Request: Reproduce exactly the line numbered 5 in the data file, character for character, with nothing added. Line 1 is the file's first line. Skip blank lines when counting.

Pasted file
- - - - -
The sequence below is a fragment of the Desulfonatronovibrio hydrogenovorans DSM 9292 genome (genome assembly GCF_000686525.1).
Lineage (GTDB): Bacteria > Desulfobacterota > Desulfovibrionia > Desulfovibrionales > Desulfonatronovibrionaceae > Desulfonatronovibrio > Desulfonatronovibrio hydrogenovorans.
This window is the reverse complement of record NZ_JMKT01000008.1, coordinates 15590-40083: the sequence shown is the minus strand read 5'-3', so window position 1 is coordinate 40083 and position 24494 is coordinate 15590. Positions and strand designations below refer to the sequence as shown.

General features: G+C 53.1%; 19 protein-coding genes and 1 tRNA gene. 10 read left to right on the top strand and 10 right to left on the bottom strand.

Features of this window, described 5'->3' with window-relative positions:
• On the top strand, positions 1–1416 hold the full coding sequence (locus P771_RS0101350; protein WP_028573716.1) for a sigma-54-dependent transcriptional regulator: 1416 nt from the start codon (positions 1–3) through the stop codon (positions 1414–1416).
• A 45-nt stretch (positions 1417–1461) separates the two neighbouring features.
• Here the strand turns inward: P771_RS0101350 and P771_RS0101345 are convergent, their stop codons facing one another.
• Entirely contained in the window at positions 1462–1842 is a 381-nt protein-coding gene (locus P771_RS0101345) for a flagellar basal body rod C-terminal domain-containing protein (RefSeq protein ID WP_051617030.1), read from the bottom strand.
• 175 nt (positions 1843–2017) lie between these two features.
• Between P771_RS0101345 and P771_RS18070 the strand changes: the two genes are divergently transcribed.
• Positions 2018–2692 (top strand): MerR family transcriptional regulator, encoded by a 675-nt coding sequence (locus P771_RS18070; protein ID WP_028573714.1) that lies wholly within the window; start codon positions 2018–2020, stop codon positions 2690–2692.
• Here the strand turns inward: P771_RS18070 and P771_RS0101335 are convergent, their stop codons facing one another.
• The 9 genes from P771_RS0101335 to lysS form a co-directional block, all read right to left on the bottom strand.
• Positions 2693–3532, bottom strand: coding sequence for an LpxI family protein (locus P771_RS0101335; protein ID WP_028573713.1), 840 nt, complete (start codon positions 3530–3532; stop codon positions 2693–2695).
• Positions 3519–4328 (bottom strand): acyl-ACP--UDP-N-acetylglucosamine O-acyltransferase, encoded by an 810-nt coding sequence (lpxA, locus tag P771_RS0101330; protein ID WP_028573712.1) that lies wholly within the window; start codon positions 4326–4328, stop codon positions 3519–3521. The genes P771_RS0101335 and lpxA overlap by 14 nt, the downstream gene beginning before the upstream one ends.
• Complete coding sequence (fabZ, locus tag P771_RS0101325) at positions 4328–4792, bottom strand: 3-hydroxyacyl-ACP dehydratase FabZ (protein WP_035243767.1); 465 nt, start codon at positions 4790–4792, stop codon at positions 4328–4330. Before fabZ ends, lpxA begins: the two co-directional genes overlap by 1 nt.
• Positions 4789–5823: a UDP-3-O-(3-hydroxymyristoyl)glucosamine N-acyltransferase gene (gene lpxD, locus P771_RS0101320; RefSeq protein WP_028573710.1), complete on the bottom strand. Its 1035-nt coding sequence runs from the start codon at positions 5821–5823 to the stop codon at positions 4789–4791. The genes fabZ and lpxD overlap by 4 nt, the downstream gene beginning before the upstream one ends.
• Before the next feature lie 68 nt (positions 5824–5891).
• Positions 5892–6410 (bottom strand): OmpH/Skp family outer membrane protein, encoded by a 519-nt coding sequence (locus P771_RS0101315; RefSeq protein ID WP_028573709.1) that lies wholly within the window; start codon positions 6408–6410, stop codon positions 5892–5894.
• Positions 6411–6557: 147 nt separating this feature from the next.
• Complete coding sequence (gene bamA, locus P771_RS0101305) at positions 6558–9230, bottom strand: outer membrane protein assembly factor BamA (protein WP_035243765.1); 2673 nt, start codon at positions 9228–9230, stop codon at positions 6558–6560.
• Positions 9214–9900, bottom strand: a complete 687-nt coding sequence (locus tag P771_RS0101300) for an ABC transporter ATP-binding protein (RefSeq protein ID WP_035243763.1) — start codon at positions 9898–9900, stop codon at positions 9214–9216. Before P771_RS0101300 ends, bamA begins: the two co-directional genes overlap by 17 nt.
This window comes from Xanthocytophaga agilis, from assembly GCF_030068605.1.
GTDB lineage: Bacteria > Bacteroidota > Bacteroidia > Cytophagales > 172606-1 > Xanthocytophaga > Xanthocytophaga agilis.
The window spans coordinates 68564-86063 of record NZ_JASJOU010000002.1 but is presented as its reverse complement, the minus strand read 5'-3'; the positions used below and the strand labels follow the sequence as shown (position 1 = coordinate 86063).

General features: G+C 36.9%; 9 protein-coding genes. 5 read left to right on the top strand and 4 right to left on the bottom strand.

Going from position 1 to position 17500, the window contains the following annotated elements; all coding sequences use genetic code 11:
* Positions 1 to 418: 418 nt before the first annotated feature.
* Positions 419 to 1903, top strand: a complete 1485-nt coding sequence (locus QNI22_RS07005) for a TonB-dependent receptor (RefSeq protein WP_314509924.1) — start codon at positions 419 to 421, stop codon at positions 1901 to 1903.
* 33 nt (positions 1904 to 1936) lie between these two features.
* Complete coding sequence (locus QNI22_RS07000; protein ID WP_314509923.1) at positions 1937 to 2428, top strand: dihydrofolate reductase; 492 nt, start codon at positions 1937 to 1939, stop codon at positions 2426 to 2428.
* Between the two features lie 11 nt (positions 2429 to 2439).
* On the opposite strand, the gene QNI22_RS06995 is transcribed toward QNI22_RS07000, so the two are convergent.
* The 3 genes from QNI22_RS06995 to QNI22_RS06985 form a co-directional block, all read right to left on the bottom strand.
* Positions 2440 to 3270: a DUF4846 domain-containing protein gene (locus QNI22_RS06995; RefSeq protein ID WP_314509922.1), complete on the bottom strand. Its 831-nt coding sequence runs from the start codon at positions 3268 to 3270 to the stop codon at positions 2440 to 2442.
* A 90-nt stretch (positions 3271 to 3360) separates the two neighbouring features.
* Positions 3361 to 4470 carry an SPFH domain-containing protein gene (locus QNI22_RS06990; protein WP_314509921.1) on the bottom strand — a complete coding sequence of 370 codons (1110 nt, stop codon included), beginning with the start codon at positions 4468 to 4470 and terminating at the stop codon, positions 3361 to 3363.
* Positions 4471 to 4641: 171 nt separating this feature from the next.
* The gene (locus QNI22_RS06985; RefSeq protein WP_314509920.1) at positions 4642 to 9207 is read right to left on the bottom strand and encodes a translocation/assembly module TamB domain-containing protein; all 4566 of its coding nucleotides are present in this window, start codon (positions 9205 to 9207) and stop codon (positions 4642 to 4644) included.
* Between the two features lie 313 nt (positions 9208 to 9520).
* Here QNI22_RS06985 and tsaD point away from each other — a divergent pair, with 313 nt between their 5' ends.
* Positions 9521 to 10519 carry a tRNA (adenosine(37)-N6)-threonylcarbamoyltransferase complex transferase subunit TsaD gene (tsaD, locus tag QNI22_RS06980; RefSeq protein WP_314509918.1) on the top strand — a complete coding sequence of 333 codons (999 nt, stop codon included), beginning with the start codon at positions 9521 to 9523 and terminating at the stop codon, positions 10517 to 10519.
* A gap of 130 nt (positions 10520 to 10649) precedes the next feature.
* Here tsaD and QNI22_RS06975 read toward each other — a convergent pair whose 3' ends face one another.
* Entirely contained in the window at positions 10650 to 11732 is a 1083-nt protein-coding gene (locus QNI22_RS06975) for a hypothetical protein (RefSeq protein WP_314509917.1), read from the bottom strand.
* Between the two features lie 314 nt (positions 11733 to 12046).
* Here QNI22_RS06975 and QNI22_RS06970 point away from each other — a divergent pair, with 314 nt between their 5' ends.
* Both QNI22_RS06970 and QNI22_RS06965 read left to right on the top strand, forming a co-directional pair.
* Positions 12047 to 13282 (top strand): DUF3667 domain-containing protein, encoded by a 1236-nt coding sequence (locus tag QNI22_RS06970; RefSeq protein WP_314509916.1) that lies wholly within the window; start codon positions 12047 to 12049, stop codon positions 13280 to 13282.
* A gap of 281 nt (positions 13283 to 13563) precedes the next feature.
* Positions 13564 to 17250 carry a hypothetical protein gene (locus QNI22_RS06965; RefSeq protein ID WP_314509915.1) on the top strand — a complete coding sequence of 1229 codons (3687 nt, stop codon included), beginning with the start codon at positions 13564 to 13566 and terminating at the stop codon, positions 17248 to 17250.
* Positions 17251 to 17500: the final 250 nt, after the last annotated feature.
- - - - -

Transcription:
Features of this window, described 5'->3' with window-relative positions: